They Who Recover Fastest, Ride the Fastest
One of the fascinations with stage racing is the riders’ ability to hammer themselves into the ground, then wake up and do it all over again day after day. Of course, recovery back to 100% is well-nigh impossible (except during the darkest days of the doping era), and the signs of weakness and lack of recovery in this year’s Tour has been suggested as evidence of a cleaner sport.
When it comes to training, it’s an oft-repeated mantra here at Toolbox, but the hard training that we put in is only half of the equation. Without adequate recovery, fitness will never be optimal because your body has not repaired itself from your previous training before getting another large dose of training stress. Worse, continued lack of recovery will either stagnate your training or degenerate into non-functional over-reaching (NFOR) or full-blown overtraining syndrome (OTS).
One of the fashionable recovery methods that have caught on amongst many professional athletes is that of cold-water immersion (CWI). The basic premise or theory is that, like icing an injury, CWI will minimize swelling and inflammation in the muscles post-exercise, along with providing an analgesic (painkilling) effect.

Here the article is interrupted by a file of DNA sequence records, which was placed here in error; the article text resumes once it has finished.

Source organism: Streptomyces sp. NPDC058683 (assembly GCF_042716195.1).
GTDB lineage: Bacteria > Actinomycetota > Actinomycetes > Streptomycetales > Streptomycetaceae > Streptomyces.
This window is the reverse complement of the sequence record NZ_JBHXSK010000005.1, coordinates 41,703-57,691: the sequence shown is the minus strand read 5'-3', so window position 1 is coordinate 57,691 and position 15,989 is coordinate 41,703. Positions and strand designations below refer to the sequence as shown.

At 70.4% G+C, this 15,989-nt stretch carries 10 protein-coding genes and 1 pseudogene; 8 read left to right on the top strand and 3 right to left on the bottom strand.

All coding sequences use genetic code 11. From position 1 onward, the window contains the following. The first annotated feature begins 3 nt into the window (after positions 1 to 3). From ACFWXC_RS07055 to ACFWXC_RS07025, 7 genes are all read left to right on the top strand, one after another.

The use of CWI first became popular with impact sport athletes such as football, rugby, soccer, etc. But it has become increasingly common in endurance sports and in cycling, with teams like Omega-Pharma Quick-Step adopting the practice. The big scientific question, of course, is whether there is actual ergogenic benefit for cyclists.